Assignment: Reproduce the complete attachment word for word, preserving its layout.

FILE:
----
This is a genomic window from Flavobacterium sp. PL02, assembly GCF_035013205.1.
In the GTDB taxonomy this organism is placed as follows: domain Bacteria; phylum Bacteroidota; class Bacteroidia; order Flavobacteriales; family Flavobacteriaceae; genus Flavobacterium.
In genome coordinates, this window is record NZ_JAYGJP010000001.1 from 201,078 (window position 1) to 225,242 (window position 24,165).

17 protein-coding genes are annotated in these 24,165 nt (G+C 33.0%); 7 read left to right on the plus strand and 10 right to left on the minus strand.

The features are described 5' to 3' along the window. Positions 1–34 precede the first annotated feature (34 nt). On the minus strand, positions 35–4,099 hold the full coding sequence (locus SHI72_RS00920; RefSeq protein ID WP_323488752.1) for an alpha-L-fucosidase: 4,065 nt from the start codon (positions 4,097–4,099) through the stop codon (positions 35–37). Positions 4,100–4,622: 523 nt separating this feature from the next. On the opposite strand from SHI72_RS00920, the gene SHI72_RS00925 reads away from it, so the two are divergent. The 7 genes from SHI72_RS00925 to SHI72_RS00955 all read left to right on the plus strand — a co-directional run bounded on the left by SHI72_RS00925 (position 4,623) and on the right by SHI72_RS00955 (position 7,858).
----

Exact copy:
This is a genomic window from Flavobacterium sp. PL02, assembly GCF_035013205.1.
In the GTDB taxonomy this organism is placed as follows: domain Bacteria; phylum Bacteroidota; class Bacteroidia; order Flavobacteriales; family Flavobacteriaceae; genus Flavobacterium.
In genome coordinates, this window is record NZ_JAYGJP010000001.1 from 201,078 (window position 1) to 225,242 (window position 24,165).

17 protein-coding genes are annotated in these 24,165 nt (G+C 33.0%); 7 read left to right on the plus strand and 10 right to left on the minus strand.

The features are described 5' to 3' along the window. Positions 1–34 precede the first annotated feature (34 nt). On the minus strand, positions 35–4,099 hold the full coding sequence (locus SHI72_RS00920; RefSeq protein ID WP_323488752.1) for an alpha-L-fucosidase: 4,065 nt from the start codon (positions 4,097–4,099) through the stop codon (positions 35–37). Positions 4,100–4,622: 523 nt separating this feature from the next. On the opposite strand from SHI72_RS00920, the gene SHI72_RS00925 reads away from it, so the two are divergent. The 7 genes from SHI72_RS00925 to SHI72_RS00955 all read left to right on the plus strand — a co-directional run bounded on the left by SHI72_RS00925 (position 4,623) and on the right by SHI72_RS00955 (position 7,858).